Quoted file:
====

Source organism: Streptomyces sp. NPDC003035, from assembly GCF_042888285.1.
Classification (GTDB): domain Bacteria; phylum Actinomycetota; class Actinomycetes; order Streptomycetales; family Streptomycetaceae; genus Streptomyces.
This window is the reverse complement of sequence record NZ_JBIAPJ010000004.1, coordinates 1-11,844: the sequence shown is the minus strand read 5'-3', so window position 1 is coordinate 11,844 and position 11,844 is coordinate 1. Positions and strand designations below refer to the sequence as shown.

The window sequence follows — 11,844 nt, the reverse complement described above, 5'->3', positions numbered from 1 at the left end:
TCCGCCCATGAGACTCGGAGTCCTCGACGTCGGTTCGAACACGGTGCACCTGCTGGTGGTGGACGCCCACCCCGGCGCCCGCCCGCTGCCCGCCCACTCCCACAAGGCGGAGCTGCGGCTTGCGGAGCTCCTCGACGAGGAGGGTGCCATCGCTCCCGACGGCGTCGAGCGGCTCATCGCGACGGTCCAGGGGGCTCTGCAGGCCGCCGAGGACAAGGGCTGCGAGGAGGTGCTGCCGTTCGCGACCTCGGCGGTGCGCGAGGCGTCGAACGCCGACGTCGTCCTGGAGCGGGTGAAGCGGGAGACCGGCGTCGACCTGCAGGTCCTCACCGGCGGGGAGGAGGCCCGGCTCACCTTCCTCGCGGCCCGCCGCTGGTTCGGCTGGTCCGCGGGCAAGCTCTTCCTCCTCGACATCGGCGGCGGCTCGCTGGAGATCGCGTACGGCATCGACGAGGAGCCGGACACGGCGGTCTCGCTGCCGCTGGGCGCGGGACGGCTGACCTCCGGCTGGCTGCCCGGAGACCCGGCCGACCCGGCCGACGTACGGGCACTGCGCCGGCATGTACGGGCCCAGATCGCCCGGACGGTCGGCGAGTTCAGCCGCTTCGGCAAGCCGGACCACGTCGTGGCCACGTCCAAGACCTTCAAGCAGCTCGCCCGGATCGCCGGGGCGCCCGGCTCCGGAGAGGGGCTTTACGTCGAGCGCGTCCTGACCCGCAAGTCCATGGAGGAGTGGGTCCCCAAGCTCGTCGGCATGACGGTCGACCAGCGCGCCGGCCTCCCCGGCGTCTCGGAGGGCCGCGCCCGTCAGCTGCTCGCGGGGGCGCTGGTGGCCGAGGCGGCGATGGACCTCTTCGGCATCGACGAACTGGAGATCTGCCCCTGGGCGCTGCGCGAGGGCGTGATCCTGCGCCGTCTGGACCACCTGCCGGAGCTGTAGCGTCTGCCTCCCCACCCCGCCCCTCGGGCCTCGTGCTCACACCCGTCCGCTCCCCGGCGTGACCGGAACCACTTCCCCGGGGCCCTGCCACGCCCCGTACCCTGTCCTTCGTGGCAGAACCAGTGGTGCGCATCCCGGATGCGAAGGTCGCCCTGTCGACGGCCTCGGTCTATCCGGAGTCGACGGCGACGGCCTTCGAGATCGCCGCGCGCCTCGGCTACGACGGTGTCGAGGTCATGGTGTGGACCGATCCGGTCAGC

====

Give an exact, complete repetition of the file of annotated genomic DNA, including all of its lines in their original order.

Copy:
Source organism: Streptomyces sp. NPDC003035, from assembly GCF_042888285.1.
Classification (GTDB): domain Bacteria; phylum Actinomycetota; class Actinomycetes; order Streptomycetales; family Streptomycetaceae; genus Streptomyces.
This window is the reverse complement of sequence record NZ_JBIAPJ010000004.1, coordinates 1-11,844: the sequence shown is the minus strand read 5'-3', so window position 1 is coordinate 11,844 and position 11,844 is coordinate 1. Positions and strand designations below refer to the sequence as shown.

The window sequence follows — 11,844 nt, the reverse complement described above, 5'->3', positions numbered from 1 at the left end:
TCCGCCCATGAGACTCGGAGTCCTCGACGTCGGTTCGAACACGGTGCACCTGCTGGTGGTGGACGCCCACCCCGGCGCCCGCCCGCTGCCCGCCCACTCCCACAAGGCGGAGCTGCGGCTTGCGGAGCTCCTCGACGAGGAGGGTGCCATCGCTCCCGACGGCGTCGAGCGGCTCATCGCGACGGTCCAGGGGGCTCTGCAGGCCGCCGAGGACAAGGGCTGCGAGGAGGTGCTGCCGTTCGCGACCTCGGCGGTGCGCGAGGCGTCGAACGCCGACGTCGTCCTGGAGCGGGTGAAGCGGGAGACCGGCGTCGACCTGCAGGTCCTCACCGGCGGGGAGGAGGCCCGGCTCACCTTCCTCGCGGCCCGCCGCTGGTTCGGCTGGTCCGCGGGCAAGCTCTTCCTCCTCGACATCGGCGGCGGCTCGCTGGAGATCGCGTACGGCATCGACGAGGAGCCGGACACGGCGGTCTCGCTGCCGCTGGGCGCGGGACGGCTGACCTCCGGCTGGCTGCCCGGAGACCCGGCCGACCCGGCCGACGTACGGGCACTGCGCCGGCATGTACGGGCCCAGATCGCCCGGACGGTCGGCGAGTTCAGCCGCTTCGGCAAGCCGGACCACGTCGTGGCCACGTCCAAGACCTTCAAGCAGCTCGCCCGGATCGCCGGGGCGCCCGGCTCCGGAGAGGGGCTTTACGTCGAGCGCGTCCTGACCCGCAAGTCCATGGAGGAGTGGGTCCCCAAGCTCGTCGGCATGACGGTCGACCAGCGCGCCGGCCTCCCCGGCGTCTCGGAGGGCCGCGCCCGTCAGCTGCTCGCGGGGGCGCTGGTGGCCGAGGCGGCGATGGACCTCTTCGGCATCGACGAACTGGAGATCTGCCCCTGGGCGCTGCGCGAGGGCGTGATCCTGCGCCGTCTGGACCACCTGCCGGAGCTGTAGCGTCTGCCTCCCCACCCCGCCCCTCGGGCCTCGTGCTCACACCCGTCCGCTCCCCGGCGTGACCGGAACCACTTCCCCGGGGCCCTGCCACGCCCCGTACCCTGTCCTTCGTGGCAGAACCAGTGGTGCGCATCCCGGATGCGAAGGTCGCCCTGTCGACGGCCTCGGTCTATCCGGAGTCGACGGCGACGGCCTTCGAGATCGCCGCGCGCCTCGGCTACGACGGTGTCGAGGTCATGGTGTGGACCGATCCGGTCAGC